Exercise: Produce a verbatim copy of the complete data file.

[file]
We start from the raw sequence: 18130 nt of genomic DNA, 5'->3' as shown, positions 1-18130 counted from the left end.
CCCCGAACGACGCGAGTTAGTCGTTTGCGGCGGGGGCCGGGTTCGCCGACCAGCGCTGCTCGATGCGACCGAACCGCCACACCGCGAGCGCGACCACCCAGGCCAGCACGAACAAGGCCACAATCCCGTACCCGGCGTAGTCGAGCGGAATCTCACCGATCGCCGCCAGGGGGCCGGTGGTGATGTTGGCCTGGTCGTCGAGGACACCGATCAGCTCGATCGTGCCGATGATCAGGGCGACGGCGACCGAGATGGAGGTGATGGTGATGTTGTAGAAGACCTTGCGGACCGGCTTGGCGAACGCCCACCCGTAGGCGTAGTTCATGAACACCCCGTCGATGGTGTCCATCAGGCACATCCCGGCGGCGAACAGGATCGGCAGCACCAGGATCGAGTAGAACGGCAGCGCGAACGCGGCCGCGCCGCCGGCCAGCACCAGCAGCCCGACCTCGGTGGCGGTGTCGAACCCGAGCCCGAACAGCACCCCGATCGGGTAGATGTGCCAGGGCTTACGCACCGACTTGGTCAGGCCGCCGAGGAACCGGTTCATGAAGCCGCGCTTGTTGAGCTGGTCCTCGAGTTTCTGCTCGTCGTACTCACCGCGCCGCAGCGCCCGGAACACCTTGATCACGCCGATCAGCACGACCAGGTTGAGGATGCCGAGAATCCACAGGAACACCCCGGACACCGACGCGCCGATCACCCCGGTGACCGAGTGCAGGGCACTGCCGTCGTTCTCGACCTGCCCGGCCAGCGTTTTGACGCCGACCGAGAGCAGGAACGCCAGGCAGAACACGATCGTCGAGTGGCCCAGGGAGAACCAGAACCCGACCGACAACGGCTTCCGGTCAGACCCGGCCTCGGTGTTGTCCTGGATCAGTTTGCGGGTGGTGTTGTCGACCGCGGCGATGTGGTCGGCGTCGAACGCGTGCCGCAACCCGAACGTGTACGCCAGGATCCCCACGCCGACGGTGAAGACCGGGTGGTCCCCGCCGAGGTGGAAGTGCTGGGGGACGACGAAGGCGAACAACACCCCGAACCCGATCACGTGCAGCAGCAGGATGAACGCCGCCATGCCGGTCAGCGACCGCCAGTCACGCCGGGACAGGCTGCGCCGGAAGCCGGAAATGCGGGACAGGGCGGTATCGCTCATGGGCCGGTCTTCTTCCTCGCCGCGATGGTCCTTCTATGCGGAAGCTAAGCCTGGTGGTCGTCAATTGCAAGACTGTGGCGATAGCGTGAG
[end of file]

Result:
We start from the raw sequence: 18130 nt of genomic DNA, 5'->3' as shown, positions 1-18130 counted from the left end.
CCCCGAACGACGCGAGTTAGTCGTTTGCGGCGGGGGCCGGGTTCGCCGACCAGCGCTGCTCGATGCGACCGAACCGCCACACCGCGAGCGCGACCACCCAGGCCAGCACGAACAAGGCCACAATCCCGTACCCGGCGTAGTCGAGCGGAATCTCACCGATCGCCGCCAGGGGGCCGGTGGTGATGTTGGCCTGGTCGTCGAGGACACCGATCAGCTCGATCGTGCCGATGATCAGGGCGACGGCGACCGAGATGGAGGTGATGGTGATGTTGTAGAAGACCTTGCGGACCGGCTTGGCGAACGCCCACCCGTAGGCGTAGTTCATGAACACCCCGTCGATGGTGTCCATCAGGCACATCCCGGCGGCGAACAGGATCGGCAGCACCAGGATCGAGTAGAACGGCAGCGCGAACGCGGCCGCGCCGCCGGCCAGCACCAGCAGCCCGACCTCGGTGGCGGTGTCGAACCCGAGCCCGAACAGCACCCCGATCGGGTAGATGTGCCAGGGCTTACGCACCGACTTGGTCAGGCCGCCGAGGAACCGGTTCATGAAGCCGCGCTTGTTGAGCTGGTCCTCGAGTTTCTGCTCGTCGTACTCACCGCGCCGCAGCGCCCGGAACACCTTGATCACGCCGATCAGCACGACCAGGTTGAGGATGCCGAGAATCCACAGGAACACCCCGGACACCGACGCGCCGATCACCCCGGTGACCGAGTGCAGGGCACTGCCGTCGTTCTCGACCTGCCCGGCCAGCGTTTTGACGCCGACCGAGAGCAGGAACGCCAGGCAGAACACGATCGTCGAGTGGCCCAGGGAGAACCAGAACCCGACCGACAACGGCTTCCGGTCAGACCCGGCCTCGGTGTTGTCCTGGATCAGTTTGCGGGTGGTGTTGTCGACCGCGGCGATGTGGTCGGCGTCGAACGCGTGCCGCAACCCGAACGTGTACGCCAGGATCCCCACGCCGACGGTGAAGACCGGGTGGTCCCCGCCGAGGTGGAAGTGCTGGGGGACGACGAAGGCGAACAACACCCCGAACCCGATCACGTGCAGCAGCAGGATGAACGCCGCCATGCCGGTCAGCGACCGCCAGTCACGCCGGGACAGGCTGCGCCGGAAGCCGGAAATGCGGGACAGGGCGGTATCGCTCATGGGCCGGTCTTCTTCCTCGCCGCGATGGTCCTTCTATGCGGAAGCTAAGCCTGGTGGTCGTCAATTGCAAGACTGTGGCGATAGCGTGAG